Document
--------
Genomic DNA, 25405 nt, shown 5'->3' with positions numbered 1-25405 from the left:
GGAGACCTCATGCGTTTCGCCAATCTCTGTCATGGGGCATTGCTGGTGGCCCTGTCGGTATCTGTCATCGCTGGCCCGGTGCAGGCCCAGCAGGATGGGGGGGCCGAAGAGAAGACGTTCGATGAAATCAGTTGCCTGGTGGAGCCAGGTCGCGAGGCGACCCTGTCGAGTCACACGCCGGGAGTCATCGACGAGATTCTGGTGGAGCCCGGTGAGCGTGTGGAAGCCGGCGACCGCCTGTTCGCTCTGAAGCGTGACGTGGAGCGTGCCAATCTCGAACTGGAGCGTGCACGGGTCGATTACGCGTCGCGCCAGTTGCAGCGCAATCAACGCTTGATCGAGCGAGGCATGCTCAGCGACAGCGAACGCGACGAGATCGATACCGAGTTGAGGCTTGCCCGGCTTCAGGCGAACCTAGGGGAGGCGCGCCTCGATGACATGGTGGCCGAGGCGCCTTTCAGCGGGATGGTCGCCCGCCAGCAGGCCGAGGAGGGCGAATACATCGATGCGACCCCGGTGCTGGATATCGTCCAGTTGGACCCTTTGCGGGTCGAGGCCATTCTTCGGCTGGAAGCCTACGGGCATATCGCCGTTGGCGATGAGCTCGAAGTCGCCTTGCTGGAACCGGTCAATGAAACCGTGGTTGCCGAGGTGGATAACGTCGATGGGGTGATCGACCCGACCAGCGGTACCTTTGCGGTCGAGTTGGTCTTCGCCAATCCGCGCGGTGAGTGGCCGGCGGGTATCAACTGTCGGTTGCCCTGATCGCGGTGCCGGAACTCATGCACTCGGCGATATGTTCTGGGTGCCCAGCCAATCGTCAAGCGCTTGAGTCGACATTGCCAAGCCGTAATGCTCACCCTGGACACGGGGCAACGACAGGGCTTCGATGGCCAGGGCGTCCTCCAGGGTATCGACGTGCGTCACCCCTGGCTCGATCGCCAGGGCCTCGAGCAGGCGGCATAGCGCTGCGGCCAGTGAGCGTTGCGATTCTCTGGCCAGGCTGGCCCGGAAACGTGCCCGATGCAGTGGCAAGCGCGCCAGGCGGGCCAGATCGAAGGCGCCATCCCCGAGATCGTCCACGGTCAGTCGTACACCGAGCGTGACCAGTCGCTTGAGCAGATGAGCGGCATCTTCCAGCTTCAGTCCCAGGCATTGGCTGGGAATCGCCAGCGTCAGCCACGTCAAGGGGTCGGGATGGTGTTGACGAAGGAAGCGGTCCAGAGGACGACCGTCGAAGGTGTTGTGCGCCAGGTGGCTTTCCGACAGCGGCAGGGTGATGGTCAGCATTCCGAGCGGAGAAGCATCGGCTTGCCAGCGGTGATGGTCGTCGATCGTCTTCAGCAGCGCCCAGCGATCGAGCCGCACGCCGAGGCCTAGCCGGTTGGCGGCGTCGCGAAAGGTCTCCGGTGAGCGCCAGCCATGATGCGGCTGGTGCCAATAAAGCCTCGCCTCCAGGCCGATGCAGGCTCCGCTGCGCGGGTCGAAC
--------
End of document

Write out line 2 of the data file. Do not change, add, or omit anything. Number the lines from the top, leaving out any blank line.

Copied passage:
GGAGACCTCATGCGTTTCGCCAATCTCTGTCATGGGGCATTGCTGGTGGCCCTGTCGGTATCTGTCATCGCTGGCCCGGTGCAGGCCCAGCAGGATGGGGGGGCCGAAGAGAAGACGTTCGATGAAATCAGTTGCCTGGTGGAGCCAGGTCGCGAGGCGACCCTGTCGAGTCACACGCCGGGAGTCATCGACGAGATTCTGGTGGAGCCCGGTGAGCGTGTGGAAGCCGGCGACCGCCTGTTCGCTCTGAAGCGTGACGTGGAGCGTGCCAATCTCGAACTGGAGCGTGCACGGGTCGATTACGCGTCGCGCCAGTTGCAGCGCAATCAACGCTTGATCGAGCGAGGCATGCTCAGCGACAGCGAACGCGACGAGATCGATACCGAGTTGAGGCTTGCCCGGCTTCAGGCGAACCTAGGGGAGGCGCGCCTCGATGACATGGTGGCCGAGGCGCCTTTCAGCGGGATGGTCGCCCGCCAGCAGGCCGAGGAGGGCGAATACATCGATGCGACCCCGGTGCTGGATATCGTCCAGTTGGACCCTTTGCGGGTCGAGGCCATTCTTCGGCTGGAAGCCTACGGGCATATCGCCGTTGGCGATGAGCTCGAAGTCGCCTTGCTGGAACCGGTCAATGAAACCGTGGTTGCCGAGGTGGATAACGTCGATGGGGTGATCGACCCGACCAGCGGTACCTTTGCGGTCGAGTTGGTCTTCGCCAATCCGCGCGGTGAGTGGCCGGCGGGTATCAACTGTCGGTTGCCCTGATCGCGGTGCCGGAACTCATGCACTCGGCGATATGTTCTGGGTGCCCAGCCAATCGTCAAGCGCTTGAGTCGACATTGCCAAGCCGTAATGCTCACCCTGGACACGGGGCAACGACAGGGCTTCGATGGCCAGGGCGTCCTCCAGGGTATCGACGTGCGTCACCCCTGGCTCGATCGCCAGGGCCTCGAGCAGGCGGCATAGCGCTGCGGCCAGTGAGCGTTGCGATTCTCTGGCCAGGCTGGCCCGGAAACGTGCCCGATGCAGTGGCAAGCGCGCCAGGCGGGCCAGATCGAAGGCGCCATCCCCGAGATCGTCCACGGTCAGTCGTACACCGAGCGTGACCAGTCGCTTGAGCAGATGAGCGGCATCTTCCAGCTTCAGTCCCAGGCATTGGCTGGGAATCGCCAGCGTCAGCCACGTCAAGGGGTCGGGATGGTGTTGACGAAGGAAGCGGTCCAGAGGACGACCGTCGAAGGTGTTGTGCGCCAGGTGGCTTTCCGACAGCGGCAGGGTGATGGTCAGCATTCCGAGCGGAGAAGCATCGGCTTGCCAGCGGTGATGGTCGTCGATCGTCTTCAGCAGCGCCCAGCGATCGAGCCGCACGCCGAGGCCTAGCCGGTTGGCGGCGTCGCGAAAGGTCTCCGGTGAGCGCCAGCCATGATGCGGCTGGTGCCAATAAAGCCTCGCCTCCAGGCCGATGCAGGCTCCGCTGCGCGGGTCGAAC